Anxiety and the American Spirit


In the movie “Seabiscuit,” the racehorse’s owner Charles Howell is fascinated with the future. But in the non-fiction story, the future took a bite out of Howell’s life when the Northern California car mogul’s son was killed in an automobile accident. Howell’s purchase of Seabiscuit and the horse’s romantic romp through the Great Depression era and into American sporting lore redeem Howell’s love of life and zest for the future. Howell is not a man who fears.

Viewed through the lens of post-9/11 America, the movie couldn’t help but bring a strong sense of nostalgia to audiences wanting a simpler, less dangerous world. Director Gary Ross provides a panoramic view of the Golden State in the 1930s depression, making it feel like the Golden Age of America. Yes, a simpler time.

But all in the 1930s was not as romantic as Ross portrays some 65 years later. In 1938, the future that Charles Howell so eagerly contemplated would include a World War that in seven years would take the lives of 50 million people. And the depression itself looked more like John Steinbeck’s novel, “The Grapes of Wrath,” than the romantic, leisurely world of Charles Howell and his horse Seabiscuit.

Post-9/11 Americans, trudging through what is now the fourth year of the “War on Terror,” now view the often soulless but “go-go” ’90s with nostalgia. It is the future that Americans are anxious about, and more often since 9/11 have come to view pessimistically. This is a mistake. Because the case for Howell’s optimism, if the American spirit is up for it, is stronger today than it was in the ’30s.

Ten days before the election, Daniel Henninger of the Wall Street Journal wrote about the future—and the challenges America faces beyond the war on terrorism. Henninger begins with China, although he could have started with India, where 400 million people have in the last decade risen from poverty to middle class—thanks to an American invention called the computer (this is the side of globalization that the media never bothers to tell you about).

…China changed its economic policies to make them appropriate to the world as it existed, not as China wished the world would be…India the past five years has similarly broken with its longtime statist past. Brazil is attempting a similar transformation. All three are huge countries in the process of rapidly creating a smart, globally relevant business class. This country’s biggest problem isn’t “Halliburton” but the realization, just sinking in, that internal U.S. labor costs are being set by a suddenly thriving, truly global marketplace. This is the real cause of the famous “middle-class squeeze,” and it’s a force more powerful than any one person sitting in the Oval Office.

Two days later Tom Friedman of The New York Times weighed in with a ditto theme about the future:

The second group of boomers barreling down the highway are the young people in India, China and Eastern Europe, who in this increasingly flat world will be able to compete with your kids and mine more directly than ever for high-value-added jobs. Attention

Wal-Mart shoppers: The Chinese and the Indians are not racing us to the bottom. They are racing us to the top. Young Indian and Chinese entrepreneurs are not content just to build our designs. They aspire to design the next wave of innovations and dominate those markets. Goods jobs are being outsourced to them not simply because they’ll work for less, but because they are better educated in the math and science skills required for 21st-century work.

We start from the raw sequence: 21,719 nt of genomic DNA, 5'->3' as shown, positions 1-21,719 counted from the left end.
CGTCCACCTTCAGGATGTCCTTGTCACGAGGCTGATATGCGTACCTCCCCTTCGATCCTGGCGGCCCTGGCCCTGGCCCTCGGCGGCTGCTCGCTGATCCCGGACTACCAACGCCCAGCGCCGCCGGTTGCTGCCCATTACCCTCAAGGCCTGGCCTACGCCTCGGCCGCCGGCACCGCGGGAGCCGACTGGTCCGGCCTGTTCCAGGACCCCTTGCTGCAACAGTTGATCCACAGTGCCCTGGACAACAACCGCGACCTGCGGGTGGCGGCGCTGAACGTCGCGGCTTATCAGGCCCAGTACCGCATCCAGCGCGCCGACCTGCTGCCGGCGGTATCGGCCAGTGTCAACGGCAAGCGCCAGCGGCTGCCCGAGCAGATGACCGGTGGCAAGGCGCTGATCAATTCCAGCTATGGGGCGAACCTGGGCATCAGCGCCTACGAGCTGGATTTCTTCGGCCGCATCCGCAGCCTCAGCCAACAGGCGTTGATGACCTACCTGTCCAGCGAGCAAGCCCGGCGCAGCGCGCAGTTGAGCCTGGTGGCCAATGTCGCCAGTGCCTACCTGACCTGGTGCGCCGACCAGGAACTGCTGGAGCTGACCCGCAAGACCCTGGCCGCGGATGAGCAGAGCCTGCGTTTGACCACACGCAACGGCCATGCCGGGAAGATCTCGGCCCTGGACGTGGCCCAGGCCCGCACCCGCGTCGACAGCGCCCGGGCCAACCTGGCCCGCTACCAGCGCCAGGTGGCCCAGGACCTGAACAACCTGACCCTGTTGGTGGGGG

When was the last time you met a 12-year-old who told you he or she wanted to grow up to be an engineer? When Bill Gates goes to China, students hang from the rafters and scalp tickets to hear him speak. In China, Bill Gates is Britney Spears.

America shouldn’t be afraid of the future. After all, we invented it. But as Michael Barone warns in his book, “Hard America, Soft America—Competition vs. Coddling and the Battle for the Nation’s Future,” the country is developing a growing culture that fears the hard work and hard choices of global competition.

Vahe Sarkissian, CEO of FEI, an international company based in Hillsboro, Ore. that manufactures nanotechnology tools, has noticed. Sarkissian believes there is no safe place to hide in the world economy, no place for a growing but dangerous entitlement culture. Societies either compete or they watch their standard of living shrink. Sarkissian, like Howell, sees the future. Because he does, he isn’t sympathetic to American outsourcing complaints. As he told this magazine last month, “People will gravitate toward the lowest level cost production area, no matter what. Water flows downhill. The world is an open competitive place. Jobs go where things can be done better. It is a globalized world no matter what you say…and it is dangerous to look for entitlements.”

September 11 shook America’s confidence not just because of the tragedy and the ensuing “War on Terrorism,” but also because Americans wonder if the country’s character is solid. Or as solid as it was in past generations. Comparing one generation of Americans to another really misses the point because it misses the opportunity the future holds. Throughout the lifetimes of American baby boomers, the majority of the world lived in under-developed nations. In the future, starting now, the majority of the world’s population will live in the growing developed world. It is a staggering accomplishment, and though it comes with many problems—pollution, AIDS, a “war on terrorism”—it also comes with tremendous opportunity should America be up for the contest. It is a coming age that Charles Howell would be only too eager to embrace.

BrainstormNW - Nov 2004

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